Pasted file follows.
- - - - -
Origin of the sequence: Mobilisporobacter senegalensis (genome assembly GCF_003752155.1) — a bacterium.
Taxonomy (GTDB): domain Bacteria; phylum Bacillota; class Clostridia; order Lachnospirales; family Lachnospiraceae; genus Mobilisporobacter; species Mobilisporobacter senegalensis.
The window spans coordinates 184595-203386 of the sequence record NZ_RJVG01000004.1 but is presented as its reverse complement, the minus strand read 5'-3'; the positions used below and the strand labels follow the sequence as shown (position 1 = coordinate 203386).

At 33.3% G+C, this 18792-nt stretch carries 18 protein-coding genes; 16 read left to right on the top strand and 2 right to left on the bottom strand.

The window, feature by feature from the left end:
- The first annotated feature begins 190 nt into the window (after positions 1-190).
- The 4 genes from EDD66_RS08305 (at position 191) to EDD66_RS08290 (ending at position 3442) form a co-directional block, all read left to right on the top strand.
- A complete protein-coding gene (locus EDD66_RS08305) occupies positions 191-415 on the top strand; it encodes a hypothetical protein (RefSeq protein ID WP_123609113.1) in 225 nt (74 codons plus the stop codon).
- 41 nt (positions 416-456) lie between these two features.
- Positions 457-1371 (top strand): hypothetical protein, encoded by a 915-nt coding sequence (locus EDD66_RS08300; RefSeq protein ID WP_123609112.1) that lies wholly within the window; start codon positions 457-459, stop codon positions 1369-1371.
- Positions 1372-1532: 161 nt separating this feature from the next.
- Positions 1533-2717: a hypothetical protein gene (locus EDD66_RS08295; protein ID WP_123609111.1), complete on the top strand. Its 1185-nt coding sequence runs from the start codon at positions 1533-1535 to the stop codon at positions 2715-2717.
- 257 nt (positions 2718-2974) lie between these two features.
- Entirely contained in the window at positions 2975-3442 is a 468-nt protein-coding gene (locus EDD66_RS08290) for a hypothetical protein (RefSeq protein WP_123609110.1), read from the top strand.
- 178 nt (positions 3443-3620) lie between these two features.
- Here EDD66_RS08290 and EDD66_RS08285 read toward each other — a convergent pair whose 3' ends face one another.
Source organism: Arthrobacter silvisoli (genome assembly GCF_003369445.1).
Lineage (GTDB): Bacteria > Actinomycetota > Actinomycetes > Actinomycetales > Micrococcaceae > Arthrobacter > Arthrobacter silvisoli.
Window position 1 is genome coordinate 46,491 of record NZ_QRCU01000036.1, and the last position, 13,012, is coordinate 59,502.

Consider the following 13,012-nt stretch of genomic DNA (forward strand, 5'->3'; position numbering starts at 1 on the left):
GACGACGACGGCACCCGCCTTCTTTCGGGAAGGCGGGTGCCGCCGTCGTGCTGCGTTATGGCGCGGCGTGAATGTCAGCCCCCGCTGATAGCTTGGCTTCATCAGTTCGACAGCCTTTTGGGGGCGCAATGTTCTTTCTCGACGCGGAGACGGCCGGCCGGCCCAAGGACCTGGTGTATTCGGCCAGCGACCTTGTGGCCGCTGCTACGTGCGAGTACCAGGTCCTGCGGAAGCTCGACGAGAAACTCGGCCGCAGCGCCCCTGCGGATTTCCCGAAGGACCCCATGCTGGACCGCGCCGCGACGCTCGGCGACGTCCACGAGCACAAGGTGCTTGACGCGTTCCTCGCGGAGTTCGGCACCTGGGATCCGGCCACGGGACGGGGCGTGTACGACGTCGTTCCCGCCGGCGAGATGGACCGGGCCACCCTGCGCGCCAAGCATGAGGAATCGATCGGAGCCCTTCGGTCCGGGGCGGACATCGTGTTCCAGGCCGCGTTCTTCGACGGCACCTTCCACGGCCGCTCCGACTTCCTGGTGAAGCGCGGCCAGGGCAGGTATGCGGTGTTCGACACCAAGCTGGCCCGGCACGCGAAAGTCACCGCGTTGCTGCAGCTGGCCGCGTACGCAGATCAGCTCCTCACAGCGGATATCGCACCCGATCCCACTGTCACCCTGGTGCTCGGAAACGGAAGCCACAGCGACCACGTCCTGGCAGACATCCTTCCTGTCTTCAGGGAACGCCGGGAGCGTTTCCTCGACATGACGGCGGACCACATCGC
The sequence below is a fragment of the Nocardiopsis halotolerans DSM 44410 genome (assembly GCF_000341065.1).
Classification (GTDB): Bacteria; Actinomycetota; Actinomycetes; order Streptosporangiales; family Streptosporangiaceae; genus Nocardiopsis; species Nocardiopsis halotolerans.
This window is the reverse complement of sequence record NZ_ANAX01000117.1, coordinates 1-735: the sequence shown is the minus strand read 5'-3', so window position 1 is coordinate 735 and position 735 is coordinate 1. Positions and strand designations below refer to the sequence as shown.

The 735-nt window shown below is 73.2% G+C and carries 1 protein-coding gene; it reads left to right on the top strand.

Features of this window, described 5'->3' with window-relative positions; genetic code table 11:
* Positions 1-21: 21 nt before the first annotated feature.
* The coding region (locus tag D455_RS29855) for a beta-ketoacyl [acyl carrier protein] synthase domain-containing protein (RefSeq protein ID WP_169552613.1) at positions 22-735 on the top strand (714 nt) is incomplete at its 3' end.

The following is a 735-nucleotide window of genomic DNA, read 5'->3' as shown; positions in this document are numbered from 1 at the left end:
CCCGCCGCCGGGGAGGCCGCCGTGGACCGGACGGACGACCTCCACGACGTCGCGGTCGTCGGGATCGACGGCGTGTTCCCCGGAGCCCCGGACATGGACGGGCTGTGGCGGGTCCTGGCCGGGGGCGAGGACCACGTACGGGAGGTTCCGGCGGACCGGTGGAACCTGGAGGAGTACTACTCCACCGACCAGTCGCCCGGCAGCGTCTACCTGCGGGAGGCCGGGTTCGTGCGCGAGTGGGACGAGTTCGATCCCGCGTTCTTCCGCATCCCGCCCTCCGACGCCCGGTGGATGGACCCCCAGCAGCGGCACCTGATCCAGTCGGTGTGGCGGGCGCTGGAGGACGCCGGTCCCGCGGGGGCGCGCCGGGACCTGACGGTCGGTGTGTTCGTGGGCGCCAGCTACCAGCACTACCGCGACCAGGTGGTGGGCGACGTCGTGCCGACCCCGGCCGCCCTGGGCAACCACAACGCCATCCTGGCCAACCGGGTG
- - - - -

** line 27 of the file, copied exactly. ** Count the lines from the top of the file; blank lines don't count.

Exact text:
* Positions 1-21: 21 nt before the first annotated feature.